Regents Garden is a retirement living and residential aged care provider in Western Australia with a passion for making quality of life a priority. They do this by setting the benchmark in elegant and world-class facilities, and by striving to bring happiness to residents, staff and the community. Every day, they work to lessen the causes of their resident’s physical and mental discomfort and make their everyday lives as happy as possible.
At the end of the day, Regents Garden’s mission is a simple one – it’s making a difference.
The organisation, which began in 2003, is comprised of four aged care facilities with 364 beds – the latest of which was introduced this month. It also includes 62 independent living units with another 80 in the planning stages. All facilities set a new standard of residential aged care and retirement living with stylish, resort-style homes.
Salin Lee, CEO of Regents Garden, has a background as an architect and has evolved the group over his long-term involvement in the aged care industry. Lee designed his first nursing home in 1973, at a time when he says residential care was considered an extension of hospital care.
“In reality, residential care is much more than that,” he says. “It’s about people’s homes, and how they live day to day. Being old is very different than being sick. Regents Garden is set up to ensure that there is an alternative way of thinking. Instead of thinking about it from a clinical perspective, we try to incorporate the lifestyle of old people.”
Since that time, Lee has designed many more nursing homes and retirement villages. Originally, he had no intention of running one, but twenty-five years ago he became a silent partner of a development. “Even then, my involvement was on the understanding that this kind of business should be committed to care and improve quality of life for the residents.”
According to General Manager Yvonne Ayre, that philosophy has applied to Regents Garden since its inception, and in the years since its debut the business has never deviated from that. “The general basis is that if you care for people and you look after people well, you have a good business,” she says.
“The whole group of Regents Garden is set up with that altruistic motive of actually caring and bringing benefits to the elderly,” adds Lee.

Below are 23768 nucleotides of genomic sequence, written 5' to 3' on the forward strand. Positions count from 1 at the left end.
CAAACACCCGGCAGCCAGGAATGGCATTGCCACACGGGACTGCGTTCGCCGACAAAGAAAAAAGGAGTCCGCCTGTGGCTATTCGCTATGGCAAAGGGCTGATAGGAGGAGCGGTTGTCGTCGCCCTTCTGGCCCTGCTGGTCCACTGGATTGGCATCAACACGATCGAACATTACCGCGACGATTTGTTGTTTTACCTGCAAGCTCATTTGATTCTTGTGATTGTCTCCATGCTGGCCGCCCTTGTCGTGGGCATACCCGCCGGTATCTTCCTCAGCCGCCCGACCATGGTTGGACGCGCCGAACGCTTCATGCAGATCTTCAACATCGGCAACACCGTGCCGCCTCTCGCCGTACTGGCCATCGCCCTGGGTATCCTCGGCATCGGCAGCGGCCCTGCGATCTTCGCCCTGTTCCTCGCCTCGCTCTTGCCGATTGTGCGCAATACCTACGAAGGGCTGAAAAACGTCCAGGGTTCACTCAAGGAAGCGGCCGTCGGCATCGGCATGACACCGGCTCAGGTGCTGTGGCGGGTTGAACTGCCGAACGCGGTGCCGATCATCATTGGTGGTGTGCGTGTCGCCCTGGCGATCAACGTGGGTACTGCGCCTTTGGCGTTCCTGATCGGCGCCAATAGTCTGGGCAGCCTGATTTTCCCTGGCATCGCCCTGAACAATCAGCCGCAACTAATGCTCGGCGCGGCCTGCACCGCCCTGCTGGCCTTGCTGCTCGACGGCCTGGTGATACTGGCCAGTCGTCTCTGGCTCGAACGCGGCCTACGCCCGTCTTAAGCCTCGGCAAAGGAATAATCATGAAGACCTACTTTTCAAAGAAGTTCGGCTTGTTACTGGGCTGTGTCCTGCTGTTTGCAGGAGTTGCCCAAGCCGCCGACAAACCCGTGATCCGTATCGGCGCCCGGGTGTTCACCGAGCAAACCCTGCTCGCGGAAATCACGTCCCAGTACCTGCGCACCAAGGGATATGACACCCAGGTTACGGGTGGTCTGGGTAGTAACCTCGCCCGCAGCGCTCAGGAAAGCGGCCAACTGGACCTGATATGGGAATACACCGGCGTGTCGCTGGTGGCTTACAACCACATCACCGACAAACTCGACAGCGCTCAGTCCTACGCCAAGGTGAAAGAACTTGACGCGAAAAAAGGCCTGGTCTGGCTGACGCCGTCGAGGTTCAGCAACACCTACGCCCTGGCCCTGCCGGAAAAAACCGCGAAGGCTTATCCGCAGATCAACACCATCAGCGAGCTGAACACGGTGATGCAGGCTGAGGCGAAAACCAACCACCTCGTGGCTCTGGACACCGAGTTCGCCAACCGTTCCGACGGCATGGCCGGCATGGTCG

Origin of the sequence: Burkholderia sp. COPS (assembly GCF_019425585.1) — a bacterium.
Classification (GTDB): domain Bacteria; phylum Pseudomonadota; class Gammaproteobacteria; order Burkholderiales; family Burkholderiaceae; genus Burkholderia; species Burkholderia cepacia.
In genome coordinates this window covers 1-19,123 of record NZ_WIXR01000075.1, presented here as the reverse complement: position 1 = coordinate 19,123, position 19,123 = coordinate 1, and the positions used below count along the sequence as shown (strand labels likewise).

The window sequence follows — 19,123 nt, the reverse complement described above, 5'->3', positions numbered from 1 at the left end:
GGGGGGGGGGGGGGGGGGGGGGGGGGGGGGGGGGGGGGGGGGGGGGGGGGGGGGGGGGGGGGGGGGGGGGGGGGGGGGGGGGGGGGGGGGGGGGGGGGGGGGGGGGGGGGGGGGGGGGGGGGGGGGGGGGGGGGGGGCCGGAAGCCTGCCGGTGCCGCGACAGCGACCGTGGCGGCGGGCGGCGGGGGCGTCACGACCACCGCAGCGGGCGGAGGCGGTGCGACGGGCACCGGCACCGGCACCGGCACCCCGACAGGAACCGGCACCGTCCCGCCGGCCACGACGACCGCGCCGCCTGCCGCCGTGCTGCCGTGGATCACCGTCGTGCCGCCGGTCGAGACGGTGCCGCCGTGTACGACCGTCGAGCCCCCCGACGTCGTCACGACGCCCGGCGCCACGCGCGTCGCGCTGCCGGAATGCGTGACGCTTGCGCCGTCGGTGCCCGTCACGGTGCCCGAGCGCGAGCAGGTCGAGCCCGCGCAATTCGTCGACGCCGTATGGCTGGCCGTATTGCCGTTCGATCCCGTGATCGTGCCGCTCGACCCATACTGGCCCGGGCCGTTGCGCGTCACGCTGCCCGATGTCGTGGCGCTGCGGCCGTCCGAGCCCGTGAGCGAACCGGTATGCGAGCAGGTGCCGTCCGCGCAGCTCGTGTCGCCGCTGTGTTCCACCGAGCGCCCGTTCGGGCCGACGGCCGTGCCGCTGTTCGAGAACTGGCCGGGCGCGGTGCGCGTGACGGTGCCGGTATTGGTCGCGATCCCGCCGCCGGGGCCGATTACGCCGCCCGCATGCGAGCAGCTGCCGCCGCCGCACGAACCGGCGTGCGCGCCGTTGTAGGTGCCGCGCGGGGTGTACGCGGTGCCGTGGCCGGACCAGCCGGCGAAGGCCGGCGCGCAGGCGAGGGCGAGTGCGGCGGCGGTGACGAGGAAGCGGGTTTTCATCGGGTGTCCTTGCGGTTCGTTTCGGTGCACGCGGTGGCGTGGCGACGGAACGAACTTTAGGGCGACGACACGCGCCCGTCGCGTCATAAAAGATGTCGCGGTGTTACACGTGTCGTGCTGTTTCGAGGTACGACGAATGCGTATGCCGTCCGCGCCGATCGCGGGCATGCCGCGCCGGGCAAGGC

Regents Garden brings care to the elderly by serving two important functions. The first function is the provision of their facilities, which gives residents a physical space to live. “Basically what we are doing there is making them feel special,” Lee says of their spaces. “One of the characteristics of Regents Garden Group is we are committed to providing a first rate physical environment. Our residents see moving into residential care not as a step backwards in life, but as moving up the ladder to a better quality of life.”
The second and more important function of the group is the psychological stimulus they provide to their residents. “When they feel isolated or neglected, we want to be here to give them the care, the compassion, and the kindness they need,” Lee says.
Lee reiterates that their facilities – the latest of which is comparable to a five star hotel – are important, but it’s the care that really matters. “What we’re very proud of is the way we take care of our residents, and how we respect them.”
Culture of caring
Regents Garden is also committed to their staff. Approximately 350 people work under the Regents Garden banner, including their admin, maintenance and hospitality staff, as well as their nurses and carers. As a whole, Regents Garden has some of the highest staff satisfaction numbers in the industry.
“We realized early on that with the type of 24-hour business we run, it’s not possible to have a supervisory system,” Lee explains. “We knew early on that if we wanted to make this work, it could not be a person-dependent kind of structure. We had to develop a culture of caring and a culture of professionalism. And that’s what we’re working on all the time.”